more about Trees as Atmospheric De-Polluters
Photo by lanier67
Through their roots they draw up moisture from deep levels and discharge it into the atmosphere through their leaves. This is vital in dry weather, not only moistening but cooling the air. How much they are able to discharge depends, naturally, on the combined area of their leaves. A mature beech has up to 7,000,000 leaves with an area of 1.47 evaporative hectares. Standing alone in the open, such a tree can give out around 100 gallons of water a day, about 450 litres.
Afternoon clouds over South America, generated by trees through transpiration.
Photo by NASA. More info
Thus, in the Earth’s water cycles, trees act as pumps. They create zones of moisture above them. If forest cover was more widespread they would be able to distribute water-vapour more evenly through the atmosphere. Further, they attract greater precipitation. The rainfall where trees grow can sometimes be 30 per cent heavier than over woodless areas. They protect watersheds and mountain springs, and generally keep the water table high. Where they do not exist and, therefore, cannot perform their vital functions, lands turn to deserts.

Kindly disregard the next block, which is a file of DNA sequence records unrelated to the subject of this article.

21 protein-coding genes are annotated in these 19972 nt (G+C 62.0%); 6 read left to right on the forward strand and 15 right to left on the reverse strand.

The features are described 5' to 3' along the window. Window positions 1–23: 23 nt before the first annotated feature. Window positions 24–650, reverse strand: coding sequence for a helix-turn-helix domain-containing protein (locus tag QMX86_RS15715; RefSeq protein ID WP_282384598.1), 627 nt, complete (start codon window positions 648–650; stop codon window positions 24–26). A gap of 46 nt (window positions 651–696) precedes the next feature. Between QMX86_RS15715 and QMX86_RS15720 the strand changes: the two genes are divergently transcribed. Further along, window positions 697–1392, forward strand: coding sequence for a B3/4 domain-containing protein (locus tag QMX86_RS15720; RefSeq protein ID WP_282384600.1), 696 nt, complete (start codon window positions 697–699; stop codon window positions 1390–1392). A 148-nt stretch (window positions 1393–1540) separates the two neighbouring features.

In Many Other Ways, Trees are Climatic Regulators:
Trees affect airflow, temperature and humidity; function as air-conditioners; protect against abnormal extremes of climate; while generally militating against the Greenhouse Effect. In their gentle but persistent way, they are a primary means of defence against Global Warming.
Photo by CaptPiper